Precious Cargo

Refreshingly Bitter And Twisted Observations On Life's Passing Parade.

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Location: Valley Village, California, United States

Tuesday, November 15, 2005

Nicole Richie

The publication of a ghostwritten novel by "celebrity" Nicole Richie is the kind of even guaranteed to infuriate writers, especially writers who can't get admitted to a publishing house's toilet stall, let alone through the editor's door. Miss Snark weighed in.

"Even Miss Snark needs to be reminded that publishing is a business and we ain't in this for our health when she gets all snarky about who deserves a book deal.

The only people who can stop this craziness are readers. Ain't the free market system grand?"

This is a cop-out. Does the free market drive the creation of culture or is taste made top down by the tastemakers? If publishers and media companies only offer crap, people anxious to read a book or see a movie will select some of that crap and buy it. That doesn't prove people want crap.

This argument that people exercise their wants through the market is circular logic and specious.

It's a rationalization offered by the very people who create phony media events and masscult crap like Richie's book.

Yes, there is also a lowest common denominator consumer who's taste is in their ass, thinks Richie is the cat's pajamas and might even think that her book is great and that she actually wrote it. But there are also people out there who are anxious, bored and lonely who take their clues about what to consume from the media who might actually enjoy something better if it was offered and promoted to the extent Richie's book will be.

Richie's book is a totally synthetic product, like a candy bar of the latest children's cereal or this week's fast food fad. It might sell for a brief time while it's kept inflated with promotional gas. Then it's gone and forgotten. In the long run, this kind of book makes less money for a publisher than a good book whose inherent worth will continue to generate modest but continuing revenue from the backlist.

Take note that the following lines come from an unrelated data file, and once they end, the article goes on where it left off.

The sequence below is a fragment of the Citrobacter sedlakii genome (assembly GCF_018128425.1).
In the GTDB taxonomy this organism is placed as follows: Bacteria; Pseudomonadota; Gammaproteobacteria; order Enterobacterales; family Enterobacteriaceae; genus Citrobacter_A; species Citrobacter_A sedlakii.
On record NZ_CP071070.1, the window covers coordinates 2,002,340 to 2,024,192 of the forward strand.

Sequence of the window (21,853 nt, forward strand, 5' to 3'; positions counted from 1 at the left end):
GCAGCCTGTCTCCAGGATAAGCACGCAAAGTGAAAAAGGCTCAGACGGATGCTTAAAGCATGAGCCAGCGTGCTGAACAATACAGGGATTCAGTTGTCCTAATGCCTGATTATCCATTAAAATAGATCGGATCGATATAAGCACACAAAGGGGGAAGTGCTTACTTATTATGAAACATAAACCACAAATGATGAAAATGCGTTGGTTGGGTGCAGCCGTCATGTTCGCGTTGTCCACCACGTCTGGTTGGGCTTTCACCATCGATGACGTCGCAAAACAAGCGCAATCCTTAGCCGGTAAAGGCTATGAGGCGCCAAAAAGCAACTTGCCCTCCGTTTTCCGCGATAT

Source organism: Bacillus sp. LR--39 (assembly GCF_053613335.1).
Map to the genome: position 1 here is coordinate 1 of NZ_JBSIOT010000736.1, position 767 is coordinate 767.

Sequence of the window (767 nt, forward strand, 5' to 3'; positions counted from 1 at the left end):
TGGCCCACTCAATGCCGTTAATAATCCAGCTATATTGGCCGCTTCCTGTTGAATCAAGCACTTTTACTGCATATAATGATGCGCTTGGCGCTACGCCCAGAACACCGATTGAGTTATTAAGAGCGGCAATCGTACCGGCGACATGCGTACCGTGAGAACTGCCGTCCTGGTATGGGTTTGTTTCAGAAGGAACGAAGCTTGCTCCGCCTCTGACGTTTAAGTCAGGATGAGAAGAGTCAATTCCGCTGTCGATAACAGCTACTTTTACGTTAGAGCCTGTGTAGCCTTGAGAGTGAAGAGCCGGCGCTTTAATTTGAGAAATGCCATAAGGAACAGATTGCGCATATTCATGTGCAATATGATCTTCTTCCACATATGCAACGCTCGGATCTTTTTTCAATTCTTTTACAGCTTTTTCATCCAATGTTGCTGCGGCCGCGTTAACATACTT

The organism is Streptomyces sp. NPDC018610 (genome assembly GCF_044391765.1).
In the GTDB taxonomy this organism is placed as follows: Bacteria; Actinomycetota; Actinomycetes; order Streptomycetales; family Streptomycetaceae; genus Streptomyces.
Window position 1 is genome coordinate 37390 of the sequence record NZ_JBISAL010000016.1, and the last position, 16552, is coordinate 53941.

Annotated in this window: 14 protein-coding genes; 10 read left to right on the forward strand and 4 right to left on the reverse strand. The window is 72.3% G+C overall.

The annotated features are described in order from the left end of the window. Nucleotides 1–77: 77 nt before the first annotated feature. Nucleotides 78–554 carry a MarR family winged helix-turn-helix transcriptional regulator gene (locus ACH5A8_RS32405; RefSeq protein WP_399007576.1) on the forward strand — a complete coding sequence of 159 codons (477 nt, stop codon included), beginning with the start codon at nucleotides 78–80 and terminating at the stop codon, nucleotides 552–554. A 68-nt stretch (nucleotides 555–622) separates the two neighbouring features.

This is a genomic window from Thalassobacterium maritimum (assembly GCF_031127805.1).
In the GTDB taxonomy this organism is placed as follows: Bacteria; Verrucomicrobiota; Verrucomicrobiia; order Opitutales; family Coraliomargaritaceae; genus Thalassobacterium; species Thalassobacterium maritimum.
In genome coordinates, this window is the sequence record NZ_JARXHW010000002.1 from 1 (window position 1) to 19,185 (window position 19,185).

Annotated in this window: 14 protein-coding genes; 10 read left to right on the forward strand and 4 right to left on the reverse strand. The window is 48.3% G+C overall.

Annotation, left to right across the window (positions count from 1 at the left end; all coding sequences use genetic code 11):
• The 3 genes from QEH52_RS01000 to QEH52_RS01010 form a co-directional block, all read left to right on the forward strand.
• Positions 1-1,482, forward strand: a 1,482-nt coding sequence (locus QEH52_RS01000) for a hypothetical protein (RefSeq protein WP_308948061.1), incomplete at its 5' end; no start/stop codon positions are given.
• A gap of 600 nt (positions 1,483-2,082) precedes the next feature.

Augusten Burroughs, Memoir Hustler

The hook used to sell most memoirs is that the astonishing events revealed really happened. Otherwise, you're left with what usually amounts to a mediocre to crappily written book about someone with no significant achievements in life. I have yet to read one of these books. I read an article in Vanity Fair in 1996 about the memoir craze and Kathryn Harrison's The Kiss. I was skeptical then and now.

007 Flameout

Agent 007 left editing for agenting. Then they started a blog. Now they have dropped the blog.

"I'm on hiatus for a bit. I'll try to hurry back. Feel free to send a little inspiration my way."

Sure they'll be back. Just like Mad Max Perkins.

I've never really understood why people in publishing start blogs. Mid-life crisis? There is no money in blogging. If there was, blogs by agents would be sprouting, not closing.

There's money in agenting though, especially when you used to be an editor and can pitch books to your former colleagues. 007 may become disenchanted with agenting too, but you can bet he/she won't quit that. Ya gotta eat.

Sarah Silverman Isn't Funny

Sarah Silverman is all over the place this week, with critics praising her concert video and twisting themselves into pretzels trying to rationalize how a potty-mouthed young woman is somehow brilliantly subversive and transgressive.

I first saw Silverman on Politically Incorrect several years ago. She's gotten more mileage out of an unfunny joke employing the racial epithet "chink" than anyone has a right to.

This letter to Salon says it all.

When I watch Silverman, I see a pretty girl mouth a lot of nasty platitudes, but I feel zero affinity with her. I don't share anything with her; her perspective is so broad I can't make any comparisons to my worldview. It's not that she couldn't be funny, I suppose. She just doesn't have the intellectual acumen to make a valid insight into everyone's closely held prejudices. Ultimately, what is most interesting about Silverman isn't her comedy; it's the apologists who bend over backwards explaining why Silverman is funny. (As if true humor needs to be explained...) I've always felt it said more about the defender than it ever said about Silverman herself. If you want to laugh at bigoted jokes, say so proudly. If you think making fun of Asians, Hispanics and blacks is great fun, have the courage to say so, but don't promote a marginally talented woman as the comedic voice of a new "ironic" generation. You only make yourselves look foolish.

-- M. Flatow

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